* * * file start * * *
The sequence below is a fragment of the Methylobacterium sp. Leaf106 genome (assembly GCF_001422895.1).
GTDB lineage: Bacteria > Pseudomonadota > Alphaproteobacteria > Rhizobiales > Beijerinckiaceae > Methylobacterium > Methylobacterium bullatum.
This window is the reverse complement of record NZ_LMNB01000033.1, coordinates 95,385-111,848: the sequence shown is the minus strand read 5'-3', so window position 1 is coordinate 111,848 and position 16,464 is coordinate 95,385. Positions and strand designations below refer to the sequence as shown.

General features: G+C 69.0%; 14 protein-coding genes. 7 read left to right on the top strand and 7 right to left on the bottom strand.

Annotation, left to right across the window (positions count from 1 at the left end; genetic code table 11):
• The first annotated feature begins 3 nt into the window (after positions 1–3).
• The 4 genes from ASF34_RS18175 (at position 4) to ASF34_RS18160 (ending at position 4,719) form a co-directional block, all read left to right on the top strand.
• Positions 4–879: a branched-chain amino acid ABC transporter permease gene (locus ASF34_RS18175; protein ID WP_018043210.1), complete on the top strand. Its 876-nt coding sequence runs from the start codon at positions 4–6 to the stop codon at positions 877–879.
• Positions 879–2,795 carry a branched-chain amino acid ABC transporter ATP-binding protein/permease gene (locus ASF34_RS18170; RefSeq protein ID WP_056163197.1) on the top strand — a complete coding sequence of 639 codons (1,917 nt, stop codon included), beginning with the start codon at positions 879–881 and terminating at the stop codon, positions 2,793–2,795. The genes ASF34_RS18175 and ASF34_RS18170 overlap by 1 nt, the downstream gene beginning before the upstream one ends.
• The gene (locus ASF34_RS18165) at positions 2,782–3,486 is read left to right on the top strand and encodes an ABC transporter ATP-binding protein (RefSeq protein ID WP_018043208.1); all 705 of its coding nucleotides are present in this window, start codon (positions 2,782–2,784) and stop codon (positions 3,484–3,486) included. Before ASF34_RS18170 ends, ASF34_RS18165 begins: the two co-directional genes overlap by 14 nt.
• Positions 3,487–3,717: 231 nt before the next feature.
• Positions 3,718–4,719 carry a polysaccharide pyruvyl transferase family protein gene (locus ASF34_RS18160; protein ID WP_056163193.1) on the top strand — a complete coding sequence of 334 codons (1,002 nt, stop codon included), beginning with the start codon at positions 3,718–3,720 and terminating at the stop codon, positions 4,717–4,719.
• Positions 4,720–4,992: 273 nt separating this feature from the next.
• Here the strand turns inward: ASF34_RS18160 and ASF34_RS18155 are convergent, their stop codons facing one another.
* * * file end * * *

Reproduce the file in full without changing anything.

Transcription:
The sequence below is a fragment of the Methylobacterium sp. Leaf106 genome (assembly GCF_001422895.1).
GTDB lineage: Bacteria > Pseudomonadota > Alphaproteobacteria > Rhizobiales > Beijerinckiaceae > Methylobacterium > Methylobacterium bullatum.
This window is the reverse complement of record NZ_LMNB01000033.1, coordinates 95,385-111,848: the sequence shown is the minus strand read 5'-3', so window position 1 is coordinate 111,848 and position 16,464 is coordinate 95,385. Positions and strand designations below refer to the sequence as shown.

General features: G+C 69.0%; 14 protein-coding genes. 7 read left to right on the top strand and 7 right to left on the bottom strand.

Annotation, left to right across the window (positions count from 1 at the left end; genetic code table 11):
• The first annotated feature begins 3 nt into the window (after positions 1–3).
• The 4 genes from ASF34_RS18175 (at position 4) to ASF34_RS18160 (ending at position 4,719) form a co-directional block, all read left to right on the top strand.
• Positions 4–879: a branched-chain amino acid ABC transporter permease gene (locus ASF34_RS18175; protein ID WP_018043210.1), complete on the top strand. Its 876-nt coding sequence runs from the start codon at positions 4–6 to the stop codon at positions 877–879.
• Positions 879–2,795 carry a branched-chain amino acid ABC transporter ATP-binding protein/permease gene (locus ASF34_RS18170; RefSeq protein ID WP_056163197.1) on the top strand — a complete coding sequence of 639 codons (1,917 nt, stop codon included), beginning with the start codon at positions 879–881 and terminating at the stop codon, positions 2,793–2,795. The genes ASF34_RS18175 and ASF34_RS18170 overlap by 1 nt, the downstream gene beginning before the upstream one ends.
• The gene (locus ASF34_RS18165) at positions 2,782–3,486 is read left to right on the top strand and encodes an ABC transporter ATP-binding protein (RefSeq protein ID WP_018043208.1); all 705 of its coding nucleotides are present in this window, start codon (positions 2,782–2,784) and stop codon (positions 3,484–3,486) included. Before ASF34_RS18170 ends, ASF34_RS18165 begins: the two co-directional genes overlap by 14 nt.
• Positions 3,487–3,717: 231 nt before the next feature.
• Positions 3,718–4,719 carry a polysaccharide pyruvyl transferase family protein gene (locus ASF34_RS18160; protein ID WP_056163193.1) on the top strand — a complete coding sequence of 334 codons (1,002 nt, stop codon included), beginning with the start codon at positions 3,718–3,720 and terminating at the stop codon, positions 4,717–4,719.
• Positions 4,720–4,992: 273 nt separating this feature from the next.
• Here the strand turns inward: ASF34_RS18160 and ASF34_RS18155 are convergent, their stop codons facing one another.